A Better Tomorrow

A Better Tomorrow by John Woo (1986)

Ho and Mark are involved in the counterfeit money trade, but betrayed by their boss, they end up in prison. After two years, upon their release, they want to change their lives, but their criminal past continues to haunt them.

Quote.

“Guardami bene! Cosa possiamo darti in cambio di un nuovo inizio, se il credito da parte delle persone è così difficile da essere concessi facilmente? Non si è mai visto un ragazzo così spaventato in bocca.”

(Mark “Gor” Lee)

The Hero According to Woo.

The main characteristic is suffering and the ability to cope when experiencing tragic events.

Suffering seen as an inevitable companion within a cynical and ruthless universe.

Memorable, in this sense, is the film’s opening sequence where we are shown the protagonist’s harrowing nightmare.

He dreams of his younger brother’s death and then wakes up screaming, drenched in sweat, with the camera lingering on an extreme close-up of his dilated pupil.

In this way, we are immediately catapulted into the tense and relentless atmosphere that will accompany us throughout the film.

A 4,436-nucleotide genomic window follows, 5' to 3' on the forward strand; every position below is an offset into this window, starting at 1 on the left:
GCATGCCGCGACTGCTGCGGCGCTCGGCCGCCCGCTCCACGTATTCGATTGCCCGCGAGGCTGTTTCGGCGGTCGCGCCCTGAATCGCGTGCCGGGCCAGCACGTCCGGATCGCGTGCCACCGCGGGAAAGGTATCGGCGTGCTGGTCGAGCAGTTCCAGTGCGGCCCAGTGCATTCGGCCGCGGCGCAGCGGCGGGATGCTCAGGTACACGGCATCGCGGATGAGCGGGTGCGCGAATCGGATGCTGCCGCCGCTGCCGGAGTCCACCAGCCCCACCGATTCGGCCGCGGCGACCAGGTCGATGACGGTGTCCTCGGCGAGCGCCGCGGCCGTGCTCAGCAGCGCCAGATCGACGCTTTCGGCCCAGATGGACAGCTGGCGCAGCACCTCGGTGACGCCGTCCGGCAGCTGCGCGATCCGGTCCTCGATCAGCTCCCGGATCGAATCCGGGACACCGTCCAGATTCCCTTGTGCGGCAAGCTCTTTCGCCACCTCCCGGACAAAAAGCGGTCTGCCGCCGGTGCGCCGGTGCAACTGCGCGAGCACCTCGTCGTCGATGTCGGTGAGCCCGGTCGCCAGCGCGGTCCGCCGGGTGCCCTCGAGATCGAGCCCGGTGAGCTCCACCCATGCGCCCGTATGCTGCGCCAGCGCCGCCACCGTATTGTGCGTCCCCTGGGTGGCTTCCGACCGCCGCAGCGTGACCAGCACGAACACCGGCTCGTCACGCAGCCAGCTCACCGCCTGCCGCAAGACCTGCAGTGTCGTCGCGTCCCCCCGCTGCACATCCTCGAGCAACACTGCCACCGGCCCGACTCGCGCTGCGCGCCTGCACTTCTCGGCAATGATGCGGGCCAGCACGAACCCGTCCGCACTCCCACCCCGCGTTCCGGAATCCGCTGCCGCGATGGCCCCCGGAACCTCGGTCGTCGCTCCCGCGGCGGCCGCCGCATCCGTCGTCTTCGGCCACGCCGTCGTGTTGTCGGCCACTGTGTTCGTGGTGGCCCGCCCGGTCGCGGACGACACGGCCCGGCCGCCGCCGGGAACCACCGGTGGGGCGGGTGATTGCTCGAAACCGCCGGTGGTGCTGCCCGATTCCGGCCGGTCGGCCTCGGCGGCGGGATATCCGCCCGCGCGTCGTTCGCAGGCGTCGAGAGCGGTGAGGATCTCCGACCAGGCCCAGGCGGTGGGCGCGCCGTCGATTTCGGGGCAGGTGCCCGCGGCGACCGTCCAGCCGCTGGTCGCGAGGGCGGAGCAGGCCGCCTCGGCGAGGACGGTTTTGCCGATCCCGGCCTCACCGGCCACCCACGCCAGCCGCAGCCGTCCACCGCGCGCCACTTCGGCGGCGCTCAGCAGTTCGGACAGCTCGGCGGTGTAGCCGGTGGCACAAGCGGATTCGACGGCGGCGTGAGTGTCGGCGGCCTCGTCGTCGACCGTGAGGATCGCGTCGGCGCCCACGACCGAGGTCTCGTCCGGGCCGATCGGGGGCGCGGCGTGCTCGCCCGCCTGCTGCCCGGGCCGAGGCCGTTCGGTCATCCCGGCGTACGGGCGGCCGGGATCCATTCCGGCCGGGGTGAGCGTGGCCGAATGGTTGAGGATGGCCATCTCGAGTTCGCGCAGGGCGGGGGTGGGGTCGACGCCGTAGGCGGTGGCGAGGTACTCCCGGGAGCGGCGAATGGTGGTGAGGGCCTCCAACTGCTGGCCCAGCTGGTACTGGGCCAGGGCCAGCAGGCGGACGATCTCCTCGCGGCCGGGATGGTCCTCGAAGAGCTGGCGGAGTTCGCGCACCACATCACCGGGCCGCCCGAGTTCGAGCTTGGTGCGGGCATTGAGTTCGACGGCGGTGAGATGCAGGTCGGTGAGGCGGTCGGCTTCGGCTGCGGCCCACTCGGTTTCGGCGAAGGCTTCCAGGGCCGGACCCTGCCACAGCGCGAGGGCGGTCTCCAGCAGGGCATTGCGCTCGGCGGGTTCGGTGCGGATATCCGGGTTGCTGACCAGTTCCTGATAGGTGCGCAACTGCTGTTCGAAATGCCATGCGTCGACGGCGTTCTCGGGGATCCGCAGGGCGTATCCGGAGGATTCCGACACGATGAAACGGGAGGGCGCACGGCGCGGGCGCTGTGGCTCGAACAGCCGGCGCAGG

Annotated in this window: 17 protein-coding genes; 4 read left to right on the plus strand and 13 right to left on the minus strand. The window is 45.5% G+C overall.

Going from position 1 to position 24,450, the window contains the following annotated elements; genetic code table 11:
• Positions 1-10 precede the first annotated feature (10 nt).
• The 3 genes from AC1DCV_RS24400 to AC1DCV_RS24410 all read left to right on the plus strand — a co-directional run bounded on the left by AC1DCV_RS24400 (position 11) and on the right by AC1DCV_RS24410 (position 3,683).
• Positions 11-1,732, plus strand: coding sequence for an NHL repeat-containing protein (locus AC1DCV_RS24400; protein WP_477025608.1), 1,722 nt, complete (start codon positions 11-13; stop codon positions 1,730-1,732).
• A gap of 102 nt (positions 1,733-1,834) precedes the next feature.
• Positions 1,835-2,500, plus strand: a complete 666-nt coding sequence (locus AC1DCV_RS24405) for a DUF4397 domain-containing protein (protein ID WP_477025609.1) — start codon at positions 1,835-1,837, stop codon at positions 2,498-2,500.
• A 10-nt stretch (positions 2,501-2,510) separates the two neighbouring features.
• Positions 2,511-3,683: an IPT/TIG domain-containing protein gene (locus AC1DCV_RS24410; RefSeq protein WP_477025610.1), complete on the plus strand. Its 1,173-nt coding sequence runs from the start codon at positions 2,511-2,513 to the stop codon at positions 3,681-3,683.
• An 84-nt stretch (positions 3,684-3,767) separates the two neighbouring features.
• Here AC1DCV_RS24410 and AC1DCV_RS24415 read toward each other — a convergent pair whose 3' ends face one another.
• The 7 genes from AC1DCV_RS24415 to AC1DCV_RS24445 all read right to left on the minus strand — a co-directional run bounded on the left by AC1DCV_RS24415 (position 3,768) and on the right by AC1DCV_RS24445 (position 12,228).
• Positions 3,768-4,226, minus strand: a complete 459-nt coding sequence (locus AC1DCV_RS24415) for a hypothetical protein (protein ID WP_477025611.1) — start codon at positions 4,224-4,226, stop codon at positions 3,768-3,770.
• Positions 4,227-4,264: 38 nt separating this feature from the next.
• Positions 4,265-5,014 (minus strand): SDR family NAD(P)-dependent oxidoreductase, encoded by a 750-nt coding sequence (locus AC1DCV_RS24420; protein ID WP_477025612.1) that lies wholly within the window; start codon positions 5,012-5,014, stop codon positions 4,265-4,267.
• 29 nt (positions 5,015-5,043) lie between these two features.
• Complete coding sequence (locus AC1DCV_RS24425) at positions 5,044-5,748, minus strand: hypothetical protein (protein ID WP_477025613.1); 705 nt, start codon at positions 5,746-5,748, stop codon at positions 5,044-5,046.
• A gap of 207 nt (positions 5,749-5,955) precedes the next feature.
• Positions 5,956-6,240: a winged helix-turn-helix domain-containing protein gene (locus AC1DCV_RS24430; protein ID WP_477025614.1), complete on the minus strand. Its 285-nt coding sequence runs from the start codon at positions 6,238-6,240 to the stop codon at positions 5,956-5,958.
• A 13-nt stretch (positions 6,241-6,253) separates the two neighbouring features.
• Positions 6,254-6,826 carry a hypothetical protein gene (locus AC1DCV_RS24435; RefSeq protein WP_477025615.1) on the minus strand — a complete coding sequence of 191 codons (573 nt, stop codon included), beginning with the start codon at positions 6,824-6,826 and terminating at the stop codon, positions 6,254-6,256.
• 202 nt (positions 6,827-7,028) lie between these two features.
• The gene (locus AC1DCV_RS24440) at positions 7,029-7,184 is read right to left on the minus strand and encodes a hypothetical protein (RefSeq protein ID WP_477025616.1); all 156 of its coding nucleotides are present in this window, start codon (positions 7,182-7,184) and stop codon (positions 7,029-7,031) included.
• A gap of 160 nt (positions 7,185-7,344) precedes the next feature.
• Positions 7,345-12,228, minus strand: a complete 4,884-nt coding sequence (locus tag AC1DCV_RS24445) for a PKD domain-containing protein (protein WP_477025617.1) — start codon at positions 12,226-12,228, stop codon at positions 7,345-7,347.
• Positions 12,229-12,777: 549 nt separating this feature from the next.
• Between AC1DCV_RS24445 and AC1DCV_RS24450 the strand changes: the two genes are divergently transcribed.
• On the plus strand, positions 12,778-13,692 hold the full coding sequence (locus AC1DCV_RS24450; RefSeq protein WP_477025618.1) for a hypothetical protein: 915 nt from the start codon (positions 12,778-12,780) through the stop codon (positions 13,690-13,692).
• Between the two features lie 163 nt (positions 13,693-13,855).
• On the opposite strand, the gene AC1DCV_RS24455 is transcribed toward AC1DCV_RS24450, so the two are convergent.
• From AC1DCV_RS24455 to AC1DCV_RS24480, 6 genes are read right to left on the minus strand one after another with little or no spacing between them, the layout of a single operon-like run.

But suffering is also caused by the awareness of not being able to change one’s destiny, in the face of the great moral corruption that infects the society one would like to join.

And so everything becomes disillusionment, and words are emptied of hope, while the film’s title takes on an increasingly mocking connotation.

Considerations.

John Woo creates a film of fundamental importance that achieves enormous commercial success, allowing Hong Kong cinema to conquer the West.

It sets the guidelines for the entire renewal of the gangster/noir genre.

An international work where the focus is not on the story being told, but on the feelings, pain, conflicts, honor, and defeats of the characters involved.

Everything is taken to the extreme limit of endurance.

The camera seems like a wild spring always in motion, with rapid movements, counter-shots, and sudden tracks.

Action scenes as well as those showing shootouts are limited but incredibly effective, tense, original, and spectacular.

Special mention for actor Chow Yu-fat, whom Woo considers his alter ego and who will become, thanks to his immense talent capable of excelling in both comedic and dramatic situations, the symbolic face of the rebirth of Asian cinema worldwide.

“A better tomorrow” is a wonderful film, with innovative staging, which has inspired all future genre cinema.

Tarantino, for example, fell in love with it so much that he declared..”drop dead gorgeous film with a long-impermeable, deliciously cynical attitude in the vein of no one else in the business”..


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